Kurds gain control over much of northern Syria

Special to

NICOSIA — The regime of President Bashar Assad, busy fighting Sunni
rebels, has allowed Kurds to control much of northern Syria.

Western diplomats said Kurdish militias were patrolling communities as
well as areas near the Syrian border with Turkey. They said the militias
were bolstered by Kurdish fighters from neighboring Iraq and Turkey, many of
them linked to the Kurdish Workers Party.

Syrian Kurds hold their rifles as they flash the sign for victory in the Kurdish town of Jinderes, near the northern Syrian city of Aleppo. /Bulent Kilic/AFP/Getty Images

“The Kurds don’t like Assad, but they are not joining the Sunni revolt
because they see this as a worse alternative,” a diplomat said.

The diplomats said Kurdish political parties have been cooperating in
ensuring security of their communities in northern Syria. Over the last six months, Kurdish militias were said to have been operating around Qamishli as well as the suburbs of Aleppo, now under assault by the Syrian military.

The leading element in Kurdish control was identified as the Kurdish
Democratic Union Party, or PYD. The diplomats said PYD formed an alliance with the Kurdish Regional Government in Iraq as well as elements of the PKK.

“PYD has the weapons and the money to stop any Kurdish rival,” another diplomat said.

The Kurdish militias have raised concern in Turkey. On July 26, Turkish
Prime Minister Recep Erdogan raised the prospect that the Turkish military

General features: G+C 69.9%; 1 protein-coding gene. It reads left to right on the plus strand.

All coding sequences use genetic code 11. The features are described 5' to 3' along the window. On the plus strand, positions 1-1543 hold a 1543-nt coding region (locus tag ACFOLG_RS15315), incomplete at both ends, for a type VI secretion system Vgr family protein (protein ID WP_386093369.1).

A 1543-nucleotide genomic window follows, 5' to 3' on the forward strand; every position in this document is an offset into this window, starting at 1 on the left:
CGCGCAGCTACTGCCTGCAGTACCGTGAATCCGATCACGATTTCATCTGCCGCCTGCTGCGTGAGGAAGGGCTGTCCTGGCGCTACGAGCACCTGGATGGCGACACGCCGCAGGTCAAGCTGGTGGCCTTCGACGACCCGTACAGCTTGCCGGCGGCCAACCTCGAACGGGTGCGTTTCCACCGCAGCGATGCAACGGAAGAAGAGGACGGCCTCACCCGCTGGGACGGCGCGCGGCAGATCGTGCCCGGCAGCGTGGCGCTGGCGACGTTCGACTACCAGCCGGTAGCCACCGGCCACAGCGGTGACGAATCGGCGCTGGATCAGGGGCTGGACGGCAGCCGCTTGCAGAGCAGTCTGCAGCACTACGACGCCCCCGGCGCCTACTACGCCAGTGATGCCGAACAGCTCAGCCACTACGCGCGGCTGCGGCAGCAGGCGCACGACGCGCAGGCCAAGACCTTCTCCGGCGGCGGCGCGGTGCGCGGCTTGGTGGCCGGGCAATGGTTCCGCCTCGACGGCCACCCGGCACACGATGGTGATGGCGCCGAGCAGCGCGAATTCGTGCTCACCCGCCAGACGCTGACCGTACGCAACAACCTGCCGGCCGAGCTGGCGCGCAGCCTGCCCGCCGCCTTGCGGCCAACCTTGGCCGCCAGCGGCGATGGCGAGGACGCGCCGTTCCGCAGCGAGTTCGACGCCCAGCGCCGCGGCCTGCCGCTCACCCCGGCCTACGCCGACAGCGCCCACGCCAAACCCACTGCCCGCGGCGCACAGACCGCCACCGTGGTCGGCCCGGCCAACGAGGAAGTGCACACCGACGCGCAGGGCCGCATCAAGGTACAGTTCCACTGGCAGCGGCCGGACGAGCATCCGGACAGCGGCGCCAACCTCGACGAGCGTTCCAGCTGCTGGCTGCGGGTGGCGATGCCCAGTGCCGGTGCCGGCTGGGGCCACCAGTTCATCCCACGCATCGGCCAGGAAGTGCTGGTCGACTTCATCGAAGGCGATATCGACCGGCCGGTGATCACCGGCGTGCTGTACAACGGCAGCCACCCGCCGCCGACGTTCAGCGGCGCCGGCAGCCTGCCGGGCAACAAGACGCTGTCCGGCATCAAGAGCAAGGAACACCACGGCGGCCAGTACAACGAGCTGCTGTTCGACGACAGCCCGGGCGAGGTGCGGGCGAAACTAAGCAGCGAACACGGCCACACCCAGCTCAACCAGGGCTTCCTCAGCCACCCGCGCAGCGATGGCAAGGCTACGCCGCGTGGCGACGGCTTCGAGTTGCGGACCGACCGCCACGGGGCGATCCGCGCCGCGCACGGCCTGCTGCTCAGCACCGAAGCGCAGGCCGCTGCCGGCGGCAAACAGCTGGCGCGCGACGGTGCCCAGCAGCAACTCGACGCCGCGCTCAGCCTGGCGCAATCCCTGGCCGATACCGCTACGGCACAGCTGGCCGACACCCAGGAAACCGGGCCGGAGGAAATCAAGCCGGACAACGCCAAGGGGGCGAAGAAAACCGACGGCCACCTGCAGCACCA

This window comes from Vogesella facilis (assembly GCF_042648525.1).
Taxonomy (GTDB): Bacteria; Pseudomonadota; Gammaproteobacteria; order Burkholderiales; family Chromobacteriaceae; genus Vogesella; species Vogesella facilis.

would retaliate against attacks from suspected PKK strongholds in Syria.

Erdogan said Assad entrusted the Kurds with protecting the interests of
his regime. The Turkish prime minister said Kurdish fighters were allowed to
control five northern Syrian provinces. Over the last week, Turkey has
bolstered its military presence along the border with Syria.

“In the course of the past year, as relations with Turkey became
strained, the Syrian administration took steps to strengthen the PKK,”
Turkish analyst Nuh Yilmaz said.

But the diplomats said neither Assad nor any Sunni successor would
permit Kurdish control over northern Syria. They said the Kurds would come
under heavy military pressure to cede their newly-gained territory once the situation
stabilizes in the rest of Syria.

“The Kurds have taken what they can for the moment, but nobody has
illusions that they will be allowed to hold on to their gains for long,” the
second diplomat said.

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